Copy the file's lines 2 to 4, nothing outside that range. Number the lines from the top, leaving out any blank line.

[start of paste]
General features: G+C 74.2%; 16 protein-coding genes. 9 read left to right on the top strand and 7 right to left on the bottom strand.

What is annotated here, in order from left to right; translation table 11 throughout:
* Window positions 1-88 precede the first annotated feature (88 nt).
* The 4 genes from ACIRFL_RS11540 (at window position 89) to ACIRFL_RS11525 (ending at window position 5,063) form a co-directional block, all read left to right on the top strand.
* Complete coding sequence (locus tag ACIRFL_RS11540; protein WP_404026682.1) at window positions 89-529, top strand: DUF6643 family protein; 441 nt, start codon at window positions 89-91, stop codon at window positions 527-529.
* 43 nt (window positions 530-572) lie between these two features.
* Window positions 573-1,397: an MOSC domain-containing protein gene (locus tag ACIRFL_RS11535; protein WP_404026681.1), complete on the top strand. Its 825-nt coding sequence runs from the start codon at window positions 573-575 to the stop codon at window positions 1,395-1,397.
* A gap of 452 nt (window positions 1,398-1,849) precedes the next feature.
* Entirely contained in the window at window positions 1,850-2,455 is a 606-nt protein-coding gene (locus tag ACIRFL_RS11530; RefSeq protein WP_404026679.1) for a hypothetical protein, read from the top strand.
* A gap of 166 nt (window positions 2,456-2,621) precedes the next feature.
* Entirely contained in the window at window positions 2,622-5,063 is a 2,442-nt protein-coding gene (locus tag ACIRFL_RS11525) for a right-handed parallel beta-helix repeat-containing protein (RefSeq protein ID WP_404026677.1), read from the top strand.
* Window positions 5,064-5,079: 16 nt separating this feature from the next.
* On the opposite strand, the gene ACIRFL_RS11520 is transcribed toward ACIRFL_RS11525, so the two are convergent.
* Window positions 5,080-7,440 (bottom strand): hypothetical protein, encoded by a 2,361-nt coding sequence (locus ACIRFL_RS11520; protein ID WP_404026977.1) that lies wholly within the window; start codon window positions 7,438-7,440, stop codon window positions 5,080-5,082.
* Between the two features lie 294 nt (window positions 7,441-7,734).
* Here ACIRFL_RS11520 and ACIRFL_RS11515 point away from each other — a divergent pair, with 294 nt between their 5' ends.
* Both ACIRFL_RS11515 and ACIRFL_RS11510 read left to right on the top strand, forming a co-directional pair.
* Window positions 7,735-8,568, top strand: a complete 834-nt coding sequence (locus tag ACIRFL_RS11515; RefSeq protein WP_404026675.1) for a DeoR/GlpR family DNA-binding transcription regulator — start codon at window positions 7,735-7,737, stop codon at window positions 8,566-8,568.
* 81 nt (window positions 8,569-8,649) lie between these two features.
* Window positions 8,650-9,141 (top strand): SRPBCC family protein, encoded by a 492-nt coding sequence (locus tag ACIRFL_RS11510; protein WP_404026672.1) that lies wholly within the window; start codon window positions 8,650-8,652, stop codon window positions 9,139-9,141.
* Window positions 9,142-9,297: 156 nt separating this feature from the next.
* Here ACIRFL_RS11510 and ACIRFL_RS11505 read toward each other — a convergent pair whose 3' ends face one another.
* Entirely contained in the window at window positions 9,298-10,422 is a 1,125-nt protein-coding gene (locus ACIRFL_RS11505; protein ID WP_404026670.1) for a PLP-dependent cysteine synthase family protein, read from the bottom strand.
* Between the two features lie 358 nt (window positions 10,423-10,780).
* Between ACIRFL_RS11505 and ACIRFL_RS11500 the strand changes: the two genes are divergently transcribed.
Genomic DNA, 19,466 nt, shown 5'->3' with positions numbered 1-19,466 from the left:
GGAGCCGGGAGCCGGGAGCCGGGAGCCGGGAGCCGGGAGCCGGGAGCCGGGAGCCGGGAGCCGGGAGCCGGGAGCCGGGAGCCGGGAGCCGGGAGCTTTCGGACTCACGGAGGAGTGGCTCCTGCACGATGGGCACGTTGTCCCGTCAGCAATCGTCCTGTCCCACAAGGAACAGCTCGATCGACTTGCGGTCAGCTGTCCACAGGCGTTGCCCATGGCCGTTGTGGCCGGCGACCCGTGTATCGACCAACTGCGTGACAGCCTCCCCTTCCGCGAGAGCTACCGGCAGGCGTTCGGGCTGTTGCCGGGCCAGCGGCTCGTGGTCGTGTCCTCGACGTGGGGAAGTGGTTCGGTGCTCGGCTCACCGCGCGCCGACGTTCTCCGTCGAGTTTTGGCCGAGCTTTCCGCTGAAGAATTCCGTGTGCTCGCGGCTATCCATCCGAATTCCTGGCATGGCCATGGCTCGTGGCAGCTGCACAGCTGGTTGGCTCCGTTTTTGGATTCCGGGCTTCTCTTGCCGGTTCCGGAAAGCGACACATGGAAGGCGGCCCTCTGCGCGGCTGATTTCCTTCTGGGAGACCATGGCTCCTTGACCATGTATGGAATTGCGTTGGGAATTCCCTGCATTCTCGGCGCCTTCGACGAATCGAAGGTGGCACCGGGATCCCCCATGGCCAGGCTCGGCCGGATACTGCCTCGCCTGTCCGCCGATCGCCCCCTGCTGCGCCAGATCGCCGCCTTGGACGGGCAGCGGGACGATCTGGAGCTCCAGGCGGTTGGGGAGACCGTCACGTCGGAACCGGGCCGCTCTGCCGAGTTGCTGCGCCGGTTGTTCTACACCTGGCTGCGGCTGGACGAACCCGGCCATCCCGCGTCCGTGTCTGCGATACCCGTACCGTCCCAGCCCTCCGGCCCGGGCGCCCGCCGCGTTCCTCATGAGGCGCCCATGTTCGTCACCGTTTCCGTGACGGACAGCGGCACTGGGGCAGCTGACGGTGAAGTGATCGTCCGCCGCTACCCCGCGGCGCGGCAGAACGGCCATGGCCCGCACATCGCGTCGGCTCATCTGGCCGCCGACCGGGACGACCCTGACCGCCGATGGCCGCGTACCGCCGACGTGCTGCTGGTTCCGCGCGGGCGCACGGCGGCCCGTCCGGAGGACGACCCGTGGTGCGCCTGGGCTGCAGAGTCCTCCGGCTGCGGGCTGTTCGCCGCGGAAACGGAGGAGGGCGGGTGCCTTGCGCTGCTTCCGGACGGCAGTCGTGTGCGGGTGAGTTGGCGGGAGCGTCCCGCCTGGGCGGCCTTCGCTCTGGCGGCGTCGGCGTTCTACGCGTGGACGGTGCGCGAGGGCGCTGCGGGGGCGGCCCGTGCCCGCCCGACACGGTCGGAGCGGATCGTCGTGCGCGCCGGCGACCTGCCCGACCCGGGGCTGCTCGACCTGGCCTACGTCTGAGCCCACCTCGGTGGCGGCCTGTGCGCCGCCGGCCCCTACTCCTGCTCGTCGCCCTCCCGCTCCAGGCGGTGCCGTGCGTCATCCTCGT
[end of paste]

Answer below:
What is annotated here, in order from left to right; translation table 11 throughout:
* Window positions 1-88 precede the first annotated feature (88 nt).
* The 4 genes from ACIRFL_RS11540 (at window position 89) to ACIRFL_RS11525 (ending at window position 5,063) form a co-directional block, all read left to right on the top strand.